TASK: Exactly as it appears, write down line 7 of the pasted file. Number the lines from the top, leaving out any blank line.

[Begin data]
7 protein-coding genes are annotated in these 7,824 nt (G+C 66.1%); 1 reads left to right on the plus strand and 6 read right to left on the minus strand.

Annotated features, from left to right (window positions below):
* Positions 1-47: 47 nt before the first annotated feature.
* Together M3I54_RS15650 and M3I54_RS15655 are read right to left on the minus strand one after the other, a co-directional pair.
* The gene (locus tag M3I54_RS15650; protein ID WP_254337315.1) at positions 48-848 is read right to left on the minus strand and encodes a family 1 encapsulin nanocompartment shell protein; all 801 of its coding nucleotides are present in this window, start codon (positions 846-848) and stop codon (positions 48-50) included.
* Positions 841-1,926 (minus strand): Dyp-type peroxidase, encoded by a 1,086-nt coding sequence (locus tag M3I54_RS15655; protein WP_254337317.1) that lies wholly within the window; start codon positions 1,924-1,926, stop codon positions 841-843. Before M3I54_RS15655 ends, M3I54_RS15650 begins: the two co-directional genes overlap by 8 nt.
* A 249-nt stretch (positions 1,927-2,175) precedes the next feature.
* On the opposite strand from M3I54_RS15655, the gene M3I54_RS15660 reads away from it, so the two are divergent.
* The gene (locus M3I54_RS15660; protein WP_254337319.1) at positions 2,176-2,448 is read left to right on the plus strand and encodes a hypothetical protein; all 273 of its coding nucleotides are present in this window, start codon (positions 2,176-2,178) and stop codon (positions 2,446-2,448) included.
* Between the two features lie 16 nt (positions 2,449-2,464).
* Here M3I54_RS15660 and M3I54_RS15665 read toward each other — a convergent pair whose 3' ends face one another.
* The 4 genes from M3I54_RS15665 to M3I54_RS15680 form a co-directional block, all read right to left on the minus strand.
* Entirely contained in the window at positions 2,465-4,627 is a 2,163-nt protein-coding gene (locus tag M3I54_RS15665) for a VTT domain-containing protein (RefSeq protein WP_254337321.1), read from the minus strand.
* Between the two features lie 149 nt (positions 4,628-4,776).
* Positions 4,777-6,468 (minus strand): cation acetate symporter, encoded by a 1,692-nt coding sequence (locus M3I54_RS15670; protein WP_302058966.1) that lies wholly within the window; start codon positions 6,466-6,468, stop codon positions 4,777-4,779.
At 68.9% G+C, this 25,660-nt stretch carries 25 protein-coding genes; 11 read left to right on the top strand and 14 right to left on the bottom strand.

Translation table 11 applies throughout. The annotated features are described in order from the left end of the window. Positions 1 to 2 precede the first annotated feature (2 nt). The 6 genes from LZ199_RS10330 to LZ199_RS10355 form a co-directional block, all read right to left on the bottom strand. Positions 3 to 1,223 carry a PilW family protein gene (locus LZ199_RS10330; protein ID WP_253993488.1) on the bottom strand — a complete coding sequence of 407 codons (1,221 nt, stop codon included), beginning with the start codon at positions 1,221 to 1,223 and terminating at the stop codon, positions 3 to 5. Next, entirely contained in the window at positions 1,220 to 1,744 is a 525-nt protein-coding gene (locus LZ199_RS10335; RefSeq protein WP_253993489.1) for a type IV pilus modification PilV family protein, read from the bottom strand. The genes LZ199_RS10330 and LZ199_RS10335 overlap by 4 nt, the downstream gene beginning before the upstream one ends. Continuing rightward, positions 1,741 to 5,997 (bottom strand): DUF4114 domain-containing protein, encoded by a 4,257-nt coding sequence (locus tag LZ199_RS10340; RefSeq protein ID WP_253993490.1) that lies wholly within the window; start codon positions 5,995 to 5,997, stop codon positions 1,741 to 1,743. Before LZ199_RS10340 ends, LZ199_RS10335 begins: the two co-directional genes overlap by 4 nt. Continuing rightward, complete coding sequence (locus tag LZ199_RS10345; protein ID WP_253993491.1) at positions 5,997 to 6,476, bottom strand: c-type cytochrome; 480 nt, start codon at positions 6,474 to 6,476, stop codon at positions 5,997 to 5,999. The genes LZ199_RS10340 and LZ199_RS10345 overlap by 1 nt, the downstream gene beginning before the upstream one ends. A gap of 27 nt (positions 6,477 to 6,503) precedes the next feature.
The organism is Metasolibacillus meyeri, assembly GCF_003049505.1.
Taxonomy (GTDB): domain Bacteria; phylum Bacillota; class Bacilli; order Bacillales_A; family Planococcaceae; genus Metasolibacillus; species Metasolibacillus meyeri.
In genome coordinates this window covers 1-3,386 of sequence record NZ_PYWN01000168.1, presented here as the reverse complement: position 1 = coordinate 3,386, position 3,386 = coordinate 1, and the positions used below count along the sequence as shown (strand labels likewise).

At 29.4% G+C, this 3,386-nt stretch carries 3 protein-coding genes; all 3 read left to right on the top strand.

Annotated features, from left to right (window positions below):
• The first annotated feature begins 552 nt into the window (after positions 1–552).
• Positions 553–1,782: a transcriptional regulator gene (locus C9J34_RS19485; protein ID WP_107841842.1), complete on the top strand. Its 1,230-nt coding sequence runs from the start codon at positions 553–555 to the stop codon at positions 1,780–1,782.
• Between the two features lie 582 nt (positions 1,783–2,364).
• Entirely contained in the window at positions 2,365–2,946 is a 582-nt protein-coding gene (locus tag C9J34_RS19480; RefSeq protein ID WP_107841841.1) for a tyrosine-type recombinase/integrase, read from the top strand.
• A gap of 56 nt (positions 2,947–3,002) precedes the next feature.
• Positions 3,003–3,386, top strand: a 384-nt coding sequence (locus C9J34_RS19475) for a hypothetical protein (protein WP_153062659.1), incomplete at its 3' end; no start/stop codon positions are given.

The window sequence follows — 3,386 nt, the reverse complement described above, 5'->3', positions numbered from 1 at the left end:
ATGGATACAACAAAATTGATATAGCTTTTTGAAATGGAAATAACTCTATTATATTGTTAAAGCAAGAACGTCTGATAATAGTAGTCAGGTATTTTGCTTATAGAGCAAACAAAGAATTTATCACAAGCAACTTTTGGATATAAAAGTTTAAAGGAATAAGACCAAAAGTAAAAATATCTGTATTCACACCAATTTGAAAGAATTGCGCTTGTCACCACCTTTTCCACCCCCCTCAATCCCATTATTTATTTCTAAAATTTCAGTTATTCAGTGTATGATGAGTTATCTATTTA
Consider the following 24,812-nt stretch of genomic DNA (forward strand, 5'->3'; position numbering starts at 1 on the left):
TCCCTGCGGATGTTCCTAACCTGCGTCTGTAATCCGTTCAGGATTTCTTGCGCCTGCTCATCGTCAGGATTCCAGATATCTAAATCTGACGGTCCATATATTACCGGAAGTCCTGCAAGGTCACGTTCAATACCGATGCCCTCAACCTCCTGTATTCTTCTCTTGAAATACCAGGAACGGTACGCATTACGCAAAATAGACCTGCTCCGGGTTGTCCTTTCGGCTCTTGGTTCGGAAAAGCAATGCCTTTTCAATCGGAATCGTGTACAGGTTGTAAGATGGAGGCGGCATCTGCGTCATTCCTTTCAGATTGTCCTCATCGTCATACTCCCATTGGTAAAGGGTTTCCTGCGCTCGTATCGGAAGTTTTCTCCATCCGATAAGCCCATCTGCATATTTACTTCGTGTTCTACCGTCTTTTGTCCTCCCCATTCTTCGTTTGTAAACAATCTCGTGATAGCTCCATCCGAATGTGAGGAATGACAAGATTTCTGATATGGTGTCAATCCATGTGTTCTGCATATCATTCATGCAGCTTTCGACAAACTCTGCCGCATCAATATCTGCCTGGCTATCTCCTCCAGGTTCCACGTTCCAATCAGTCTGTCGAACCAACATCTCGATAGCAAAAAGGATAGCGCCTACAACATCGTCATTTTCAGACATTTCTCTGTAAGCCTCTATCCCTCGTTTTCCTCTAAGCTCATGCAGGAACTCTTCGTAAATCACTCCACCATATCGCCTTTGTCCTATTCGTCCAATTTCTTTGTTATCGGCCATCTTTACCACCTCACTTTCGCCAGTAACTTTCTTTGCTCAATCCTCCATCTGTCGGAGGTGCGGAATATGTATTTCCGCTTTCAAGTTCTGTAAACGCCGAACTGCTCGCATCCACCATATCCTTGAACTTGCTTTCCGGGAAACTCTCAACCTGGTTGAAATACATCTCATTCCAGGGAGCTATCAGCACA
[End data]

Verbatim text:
* A 249-nt stretch (positions 1,927-2,175) precedes the next feature.